‘I urge you, brothers and sisters, in view of God’s mercy, to offer your bodies as a living sacrifice, holy and pleasing to God – this is your true and proper worship. 2 Do not conform to the pattern of this world, but be transformed by the renewing of your mind.’ Romans 12.1-2
What was Ireland like before Patrick began his mission in the early part of the 5th century AD and how did the gospel change it?
Celts had invaded Ireland (probably coming from the Iberian peninsula) about 350BC and in time they became The Irish. It appears that Ireland changed little from the time these Celts settled in it until Patrick came. Its culture was seminomadic and largely illiterate. Its economy was founded on animal husbandry and slavery. Situated as an island in the Atlantic it was less influenced by Roman civilisation than other lands and cultures. Ireland was a place where belief in frightening gods, druidical priests and magical shape-shifters was common.
It was an Iron Age warrior culture. Human settlements were far smaller than they are today and between settled places lay uninhabited wildernesses. Local strongmen (‘kings’) ruled over a few dozen extended families of cattle ranchers who lived on scattered and isolated farmsteads. Might was right.
Later records have it that Patrick was a slave to one such ‘king’ known as Miliucc who ruled around some of the hills of Antrim. It must have been a hard, even terrifying, life. So, Patrick began to pray to the God of his parents. ‘I recognized my failings. So I turned with all my heart to the Lord my God, and he looked down on my lowliness and had mercy on my youthful ignorance.’ Before that he spoke of his life as having ‘gone away from God’ and of not listening to ‘how we could be saved.’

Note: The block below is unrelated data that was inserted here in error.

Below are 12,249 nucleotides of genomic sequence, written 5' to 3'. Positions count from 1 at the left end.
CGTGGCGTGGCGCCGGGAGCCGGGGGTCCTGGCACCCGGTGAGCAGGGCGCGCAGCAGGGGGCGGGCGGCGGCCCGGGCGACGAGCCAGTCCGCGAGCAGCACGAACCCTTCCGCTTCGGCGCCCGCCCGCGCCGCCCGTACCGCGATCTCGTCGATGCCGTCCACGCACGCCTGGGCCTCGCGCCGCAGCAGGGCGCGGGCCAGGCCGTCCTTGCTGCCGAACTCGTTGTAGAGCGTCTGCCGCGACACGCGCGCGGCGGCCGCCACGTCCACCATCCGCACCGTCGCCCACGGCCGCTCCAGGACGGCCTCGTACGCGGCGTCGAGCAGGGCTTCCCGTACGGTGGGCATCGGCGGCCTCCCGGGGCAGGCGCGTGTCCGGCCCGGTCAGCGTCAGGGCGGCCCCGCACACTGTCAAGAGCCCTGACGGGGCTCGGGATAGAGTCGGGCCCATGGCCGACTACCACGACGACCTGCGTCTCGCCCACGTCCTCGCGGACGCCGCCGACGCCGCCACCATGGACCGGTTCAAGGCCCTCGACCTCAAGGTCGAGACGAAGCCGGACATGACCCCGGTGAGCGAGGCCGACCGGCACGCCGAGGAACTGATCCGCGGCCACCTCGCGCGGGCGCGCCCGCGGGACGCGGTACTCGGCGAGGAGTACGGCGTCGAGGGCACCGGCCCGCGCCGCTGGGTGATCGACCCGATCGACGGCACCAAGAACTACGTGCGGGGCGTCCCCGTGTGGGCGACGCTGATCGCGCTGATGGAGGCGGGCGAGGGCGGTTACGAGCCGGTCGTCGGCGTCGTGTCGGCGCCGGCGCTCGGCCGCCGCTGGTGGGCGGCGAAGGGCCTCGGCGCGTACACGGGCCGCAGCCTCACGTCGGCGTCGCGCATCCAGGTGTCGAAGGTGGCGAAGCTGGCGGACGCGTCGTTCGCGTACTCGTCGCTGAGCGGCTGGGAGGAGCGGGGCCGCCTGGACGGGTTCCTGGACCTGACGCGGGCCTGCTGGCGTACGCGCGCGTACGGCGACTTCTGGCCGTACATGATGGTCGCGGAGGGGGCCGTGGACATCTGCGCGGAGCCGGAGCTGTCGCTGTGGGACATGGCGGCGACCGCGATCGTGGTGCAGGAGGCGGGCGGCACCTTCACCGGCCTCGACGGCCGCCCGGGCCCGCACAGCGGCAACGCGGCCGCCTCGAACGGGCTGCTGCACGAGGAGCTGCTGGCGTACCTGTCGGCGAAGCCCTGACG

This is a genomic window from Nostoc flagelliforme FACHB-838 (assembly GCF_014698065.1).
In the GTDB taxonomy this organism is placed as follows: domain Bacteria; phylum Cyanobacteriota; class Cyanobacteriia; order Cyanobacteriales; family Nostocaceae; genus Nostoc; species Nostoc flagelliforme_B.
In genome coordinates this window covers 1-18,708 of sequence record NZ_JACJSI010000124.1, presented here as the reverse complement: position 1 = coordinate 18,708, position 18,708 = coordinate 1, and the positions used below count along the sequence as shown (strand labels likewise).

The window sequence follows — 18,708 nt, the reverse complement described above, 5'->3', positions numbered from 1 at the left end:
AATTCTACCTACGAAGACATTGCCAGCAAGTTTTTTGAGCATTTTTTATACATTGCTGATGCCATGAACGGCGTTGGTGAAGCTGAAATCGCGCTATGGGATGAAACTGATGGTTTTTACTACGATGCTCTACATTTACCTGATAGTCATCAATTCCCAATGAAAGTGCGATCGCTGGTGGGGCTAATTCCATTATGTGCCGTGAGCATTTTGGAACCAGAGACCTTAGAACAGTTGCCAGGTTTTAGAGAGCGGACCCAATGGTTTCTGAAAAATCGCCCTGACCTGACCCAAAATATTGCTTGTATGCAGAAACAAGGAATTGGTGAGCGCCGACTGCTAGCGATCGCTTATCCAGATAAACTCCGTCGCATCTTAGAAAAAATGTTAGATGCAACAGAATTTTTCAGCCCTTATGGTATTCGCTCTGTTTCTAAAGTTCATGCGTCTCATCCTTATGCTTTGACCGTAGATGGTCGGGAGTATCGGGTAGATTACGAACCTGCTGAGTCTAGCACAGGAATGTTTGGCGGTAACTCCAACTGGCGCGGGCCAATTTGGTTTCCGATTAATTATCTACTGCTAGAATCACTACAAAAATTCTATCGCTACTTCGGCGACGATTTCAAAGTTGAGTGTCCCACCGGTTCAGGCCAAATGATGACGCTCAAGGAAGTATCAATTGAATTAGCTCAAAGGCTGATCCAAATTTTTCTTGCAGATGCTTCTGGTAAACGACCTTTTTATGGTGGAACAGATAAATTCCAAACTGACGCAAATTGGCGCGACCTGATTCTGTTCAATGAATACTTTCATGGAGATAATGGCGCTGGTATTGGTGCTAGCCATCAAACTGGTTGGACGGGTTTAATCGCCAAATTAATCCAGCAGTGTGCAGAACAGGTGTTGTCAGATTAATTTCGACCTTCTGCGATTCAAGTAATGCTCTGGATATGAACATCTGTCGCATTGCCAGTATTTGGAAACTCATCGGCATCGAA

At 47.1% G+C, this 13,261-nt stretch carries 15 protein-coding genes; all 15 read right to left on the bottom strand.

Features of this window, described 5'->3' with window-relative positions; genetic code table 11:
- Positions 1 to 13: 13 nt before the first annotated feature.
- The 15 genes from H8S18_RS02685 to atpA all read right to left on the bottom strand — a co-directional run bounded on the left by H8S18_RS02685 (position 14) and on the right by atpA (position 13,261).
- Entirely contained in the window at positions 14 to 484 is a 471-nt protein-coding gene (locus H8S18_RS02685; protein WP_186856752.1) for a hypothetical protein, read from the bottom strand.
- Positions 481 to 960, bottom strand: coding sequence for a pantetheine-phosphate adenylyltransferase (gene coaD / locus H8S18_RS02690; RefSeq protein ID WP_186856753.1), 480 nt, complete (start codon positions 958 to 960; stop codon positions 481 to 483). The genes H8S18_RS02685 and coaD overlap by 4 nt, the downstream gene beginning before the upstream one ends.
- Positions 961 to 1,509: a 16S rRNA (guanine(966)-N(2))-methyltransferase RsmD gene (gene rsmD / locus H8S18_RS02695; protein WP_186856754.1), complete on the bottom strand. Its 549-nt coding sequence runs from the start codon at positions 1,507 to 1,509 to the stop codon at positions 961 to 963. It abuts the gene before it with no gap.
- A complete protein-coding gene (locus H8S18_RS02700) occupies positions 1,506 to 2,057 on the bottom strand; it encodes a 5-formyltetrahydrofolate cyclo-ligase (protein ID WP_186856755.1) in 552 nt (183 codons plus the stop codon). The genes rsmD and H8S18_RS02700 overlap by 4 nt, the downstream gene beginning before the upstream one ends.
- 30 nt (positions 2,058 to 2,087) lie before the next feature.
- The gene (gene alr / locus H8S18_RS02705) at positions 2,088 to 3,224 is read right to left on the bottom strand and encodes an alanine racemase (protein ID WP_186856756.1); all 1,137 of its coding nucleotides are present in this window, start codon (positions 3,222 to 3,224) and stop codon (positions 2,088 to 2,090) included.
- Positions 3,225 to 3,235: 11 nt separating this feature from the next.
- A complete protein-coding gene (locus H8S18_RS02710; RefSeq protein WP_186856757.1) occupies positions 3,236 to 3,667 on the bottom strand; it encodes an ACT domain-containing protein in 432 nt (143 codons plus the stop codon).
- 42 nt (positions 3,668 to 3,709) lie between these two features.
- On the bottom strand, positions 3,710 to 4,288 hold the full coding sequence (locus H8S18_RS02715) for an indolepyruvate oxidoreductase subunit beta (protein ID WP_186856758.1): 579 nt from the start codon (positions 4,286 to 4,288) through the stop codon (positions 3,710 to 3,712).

However, after his ministry, by the time of Patrick’s death, the wild and untamed island of Ireland had undergone an extraordinary transformation. The Irish slave trade had stopped – Patrick is regarded as the first human being in history to speak out unequivocally against slavery. Violent, intertribal warfare had markedly decreased – by locating his bishops beside the kings Patrick limited the most powerful raiders and rustlers. The influence of pagan Irish druids had diminished – Patrick’s message that his God controlled the created world was in direct opposition to their priest-craft.
Most remarkably of all Patrick faced down the ancient phenomenon of human sacrifice, which was still going on when his mission began. The Celts sacrificed prisoners of war to the war gods and newborns to the harvest gods. Patrick proclaimed that Christ had died once for all and that there was no need for any further human sacrifices. ‘Christ died once for sins, the righteous for the unrighteous, to bring us to God’ (1 Peter 3.18).
This gospel is powerful and transforming. In response to it God asks us to offer our bodies as living sacrifices (see Romans 12 above), which is what Patrick wholeheartedly did.